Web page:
Editor:
What came first in terms of your online endeavours?
Kevin Polley:
The first major thing in my online endeavours was the UK module for Zen Cart. Back then the internet was a new thing, people were being told, "If you're not on the internet, your business will suffer." And in the 1990s we had a nine, six ort modem, there was none of this face-to-face and video. Web pages were words, you couldn't even get pictures on them back then, so there's been this whole technology. And when you wanted to have a webpage, you then needed to find a way to sell it, and that was Zen Cart back then, which was an open source shopping cart. And the problem was that the developers were all American, so if I wanted to sell a batch of leaflets or something like that, the states in the dropdown for the order form were all American and there was no UK module, and I realised that actually there's a bit of an opportunity here. I went in and I contacted the post office, got their first list of counties, and then Royal Mail, their list of drop zones, and I hacked, quite literally... I wasn't a coder then, I'm not a brilliant coder now, I'm a hacker, and that doesn't mean that I'm like Anonymous and I'm going to be getting into your bank account, it just means that I take a little bit of code that's here and a little bit of code that's there, find a little bit of knowledge and make something work to do what I needed it to do. My first step was the UK shopping cart for Zen Cart, and that allowed a couple of thousand people back then to set up their shops and distribute their products around the UK.
Editor:
It was one of those systems that just took the internet by storm as well, because it allowed people finally to make sales online. Then after that, you moved more into software development yourself, is that correct?
Kevin Polley:
From then I used the software development skills that I picked up, hacking PHP, MySQL together to make a module for Zen Cart. I then realised that the next problem in my journey was going to be how do you get found in the search engines? You've now got a website, you've got your shopping cart platform, you've got a way of distributing the goods, but who and how are people going to find the product you are serving or selling in this big online web? I got into SEO at that point.
Editor:
And what was that like, because this is early days of the internet, I guess?
Kevin Polley:
Yeah, that was really interesting. I think the first nugget that I could give people that are listening to this is don't wait for the tidal wave of something to pass you by. Position yourself on the crest of the wave and surf that wave as far as you can. Don't go over the top so you get swamped with it, but surf it. And what happened was I was looking for, rather than how do I get found in search engines, because there were a few people talking about it, I asked a different question. How do search engines work? Because my logic was if I can work out how a search engine works or something works, then I can either be a smarter worker and work with the underlying code and position myself higher or find other shortcuts that get me better results. And back then the answer came from looking on page, let's say 78 of the results of whatever search engine it was back then. Google was in its infancy. And I ended up coming across something called GoodRelations, and GoodRelations was an ontology. And if you've never heard of an ontology and you never hear it again, you don't need to worry about it. It's just lots and lots of words and phrases that are put together, and it's the sort of things that academics and professors use. And I found this information in the University of Munich's website and there was a guy called Professor Martin Hepp, and he'd created this GoodRelations ontology, and basically what it was was special code that was written in something called RDF that you put on a webpage that told the search engines of the day exactly what it was, because back then all these words and pictures are just words and pictures. It's one mass of everything, and this was the beginnings of what I've since learned was machine learning, which has become artificial intelligence. And I learned that these computers needed to understand what a word meant so that if you had cup, it was a receptacle and it might have a handle and then it would have a size and it could have a value. And this ontology, GoodRelations was that effective at getting websites onto the first page of Google that when Google and the other search engines created schema.org, which everybody six years after I was playing with it using SEO, they wrapped up everything I'd learned about GoodRelations and incorporated it into schema.org so that now when you look online and you ask for, I want a new headphones, or I want a new mic, and it's got all of the spec and the price and you see it in the search engines, that is schema.org. And I was playing with that five or six years beforehand.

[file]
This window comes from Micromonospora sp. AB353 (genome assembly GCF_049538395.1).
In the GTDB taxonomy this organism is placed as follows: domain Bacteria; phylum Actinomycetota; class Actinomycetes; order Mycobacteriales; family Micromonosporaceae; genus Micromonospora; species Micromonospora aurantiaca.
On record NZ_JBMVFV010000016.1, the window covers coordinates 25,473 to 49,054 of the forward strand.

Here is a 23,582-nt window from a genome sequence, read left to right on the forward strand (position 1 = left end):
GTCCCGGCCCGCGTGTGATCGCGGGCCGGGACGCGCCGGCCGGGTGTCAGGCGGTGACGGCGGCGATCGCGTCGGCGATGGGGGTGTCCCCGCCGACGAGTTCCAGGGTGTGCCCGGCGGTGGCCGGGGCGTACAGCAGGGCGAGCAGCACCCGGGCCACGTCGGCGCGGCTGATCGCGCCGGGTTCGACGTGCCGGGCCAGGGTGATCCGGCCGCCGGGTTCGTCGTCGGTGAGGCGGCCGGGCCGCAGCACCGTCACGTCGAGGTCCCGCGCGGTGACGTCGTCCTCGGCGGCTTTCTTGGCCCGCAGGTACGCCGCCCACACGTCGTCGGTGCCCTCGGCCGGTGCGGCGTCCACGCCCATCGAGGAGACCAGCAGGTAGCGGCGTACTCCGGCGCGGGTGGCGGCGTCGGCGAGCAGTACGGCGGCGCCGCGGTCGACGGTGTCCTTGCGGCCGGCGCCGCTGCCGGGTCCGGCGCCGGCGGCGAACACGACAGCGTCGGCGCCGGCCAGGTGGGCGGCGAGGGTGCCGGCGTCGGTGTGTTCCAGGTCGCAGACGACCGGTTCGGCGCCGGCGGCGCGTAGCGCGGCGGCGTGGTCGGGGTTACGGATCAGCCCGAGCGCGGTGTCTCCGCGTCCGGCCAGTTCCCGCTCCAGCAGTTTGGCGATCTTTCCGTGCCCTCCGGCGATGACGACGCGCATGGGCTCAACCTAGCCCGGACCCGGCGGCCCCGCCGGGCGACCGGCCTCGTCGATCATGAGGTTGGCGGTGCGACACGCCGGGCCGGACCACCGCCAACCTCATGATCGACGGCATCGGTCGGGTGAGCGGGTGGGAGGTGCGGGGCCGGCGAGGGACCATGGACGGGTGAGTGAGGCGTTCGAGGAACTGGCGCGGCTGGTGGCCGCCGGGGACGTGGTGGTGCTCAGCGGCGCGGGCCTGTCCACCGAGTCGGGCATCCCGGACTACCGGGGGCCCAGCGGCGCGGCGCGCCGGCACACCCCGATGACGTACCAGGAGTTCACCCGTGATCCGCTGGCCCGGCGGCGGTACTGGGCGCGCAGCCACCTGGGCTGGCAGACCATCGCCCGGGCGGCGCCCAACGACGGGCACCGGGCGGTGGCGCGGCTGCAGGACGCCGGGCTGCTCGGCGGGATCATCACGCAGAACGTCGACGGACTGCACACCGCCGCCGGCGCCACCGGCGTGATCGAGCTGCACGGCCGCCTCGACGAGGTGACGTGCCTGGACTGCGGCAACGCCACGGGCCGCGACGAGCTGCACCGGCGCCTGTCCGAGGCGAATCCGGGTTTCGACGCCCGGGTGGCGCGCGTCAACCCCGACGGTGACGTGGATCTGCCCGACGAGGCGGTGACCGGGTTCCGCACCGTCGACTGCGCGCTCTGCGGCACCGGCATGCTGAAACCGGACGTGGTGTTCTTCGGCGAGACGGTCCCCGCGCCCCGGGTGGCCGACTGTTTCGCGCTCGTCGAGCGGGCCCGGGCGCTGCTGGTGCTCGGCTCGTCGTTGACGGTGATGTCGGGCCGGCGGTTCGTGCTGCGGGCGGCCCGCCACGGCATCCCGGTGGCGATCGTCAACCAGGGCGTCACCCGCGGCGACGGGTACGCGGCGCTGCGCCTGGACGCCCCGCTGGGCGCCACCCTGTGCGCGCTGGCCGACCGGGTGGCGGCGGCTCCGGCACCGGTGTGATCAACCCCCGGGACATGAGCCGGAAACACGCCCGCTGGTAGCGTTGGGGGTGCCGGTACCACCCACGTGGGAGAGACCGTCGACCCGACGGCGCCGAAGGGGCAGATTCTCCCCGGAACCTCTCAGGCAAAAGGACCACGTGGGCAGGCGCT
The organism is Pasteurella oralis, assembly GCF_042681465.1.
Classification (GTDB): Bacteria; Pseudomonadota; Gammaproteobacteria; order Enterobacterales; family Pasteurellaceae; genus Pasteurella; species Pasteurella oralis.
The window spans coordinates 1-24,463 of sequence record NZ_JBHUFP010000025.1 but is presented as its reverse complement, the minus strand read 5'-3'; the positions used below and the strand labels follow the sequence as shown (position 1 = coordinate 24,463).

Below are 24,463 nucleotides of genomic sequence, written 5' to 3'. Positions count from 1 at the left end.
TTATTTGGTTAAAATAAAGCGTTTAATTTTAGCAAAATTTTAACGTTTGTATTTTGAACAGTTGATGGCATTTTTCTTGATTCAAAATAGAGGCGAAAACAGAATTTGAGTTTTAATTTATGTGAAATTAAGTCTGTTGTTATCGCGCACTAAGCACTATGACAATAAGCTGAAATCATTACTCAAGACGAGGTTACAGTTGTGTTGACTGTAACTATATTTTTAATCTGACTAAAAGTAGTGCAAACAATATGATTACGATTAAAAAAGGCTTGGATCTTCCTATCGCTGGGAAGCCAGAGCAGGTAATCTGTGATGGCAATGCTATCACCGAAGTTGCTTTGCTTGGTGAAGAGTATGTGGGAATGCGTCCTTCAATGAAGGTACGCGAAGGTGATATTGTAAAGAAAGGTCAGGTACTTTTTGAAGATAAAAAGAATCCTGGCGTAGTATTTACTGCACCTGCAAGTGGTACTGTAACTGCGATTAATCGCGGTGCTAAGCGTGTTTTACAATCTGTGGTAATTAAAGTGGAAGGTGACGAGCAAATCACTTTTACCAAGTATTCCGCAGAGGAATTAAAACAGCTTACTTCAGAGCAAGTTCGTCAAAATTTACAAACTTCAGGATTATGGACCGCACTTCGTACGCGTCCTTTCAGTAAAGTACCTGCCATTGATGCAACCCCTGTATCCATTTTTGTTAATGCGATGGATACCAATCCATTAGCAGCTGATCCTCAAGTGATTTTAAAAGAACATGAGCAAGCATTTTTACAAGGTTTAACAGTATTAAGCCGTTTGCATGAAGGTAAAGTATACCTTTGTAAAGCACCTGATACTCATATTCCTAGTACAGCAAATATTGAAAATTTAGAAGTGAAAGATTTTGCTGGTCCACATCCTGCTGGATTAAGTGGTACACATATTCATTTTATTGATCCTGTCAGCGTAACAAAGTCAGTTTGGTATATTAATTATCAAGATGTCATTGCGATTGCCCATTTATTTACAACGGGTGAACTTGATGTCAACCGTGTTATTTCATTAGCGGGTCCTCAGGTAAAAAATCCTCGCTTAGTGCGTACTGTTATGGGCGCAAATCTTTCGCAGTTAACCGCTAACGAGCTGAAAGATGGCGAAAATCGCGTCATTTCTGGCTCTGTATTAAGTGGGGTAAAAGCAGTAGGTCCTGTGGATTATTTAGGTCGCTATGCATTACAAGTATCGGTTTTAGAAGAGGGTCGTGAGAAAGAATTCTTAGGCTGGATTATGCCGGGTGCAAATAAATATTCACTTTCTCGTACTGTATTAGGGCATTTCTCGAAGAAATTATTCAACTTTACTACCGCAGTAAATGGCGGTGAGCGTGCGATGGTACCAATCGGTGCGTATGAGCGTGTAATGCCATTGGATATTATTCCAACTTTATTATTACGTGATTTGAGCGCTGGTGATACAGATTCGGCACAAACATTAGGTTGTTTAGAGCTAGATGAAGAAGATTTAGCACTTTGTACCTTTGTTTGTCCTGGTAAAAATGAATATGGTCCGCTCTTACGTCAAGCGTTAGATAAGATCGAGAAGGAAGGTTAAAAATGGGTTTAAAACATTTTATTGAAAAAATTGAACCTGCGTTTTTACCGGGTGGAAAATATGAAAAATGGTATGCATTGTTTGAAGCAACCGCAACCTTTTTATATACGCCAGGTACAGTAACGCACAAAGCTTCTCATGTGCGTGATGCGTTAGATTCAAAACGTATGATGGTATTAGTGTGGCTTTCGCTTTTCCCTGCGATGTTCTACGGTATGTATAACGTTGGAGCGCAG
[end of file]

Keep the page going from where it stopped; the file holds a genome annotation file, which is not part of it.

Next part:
Editor:
Has that led into your other entrepreneurial developments, if you like? Because I know that you said, so SEO, driving traffic, we mentioned the introduction about ARP Reach, which is email software, email marketing software, am I right in thinking that you acquired ARP Reach and how did that come about?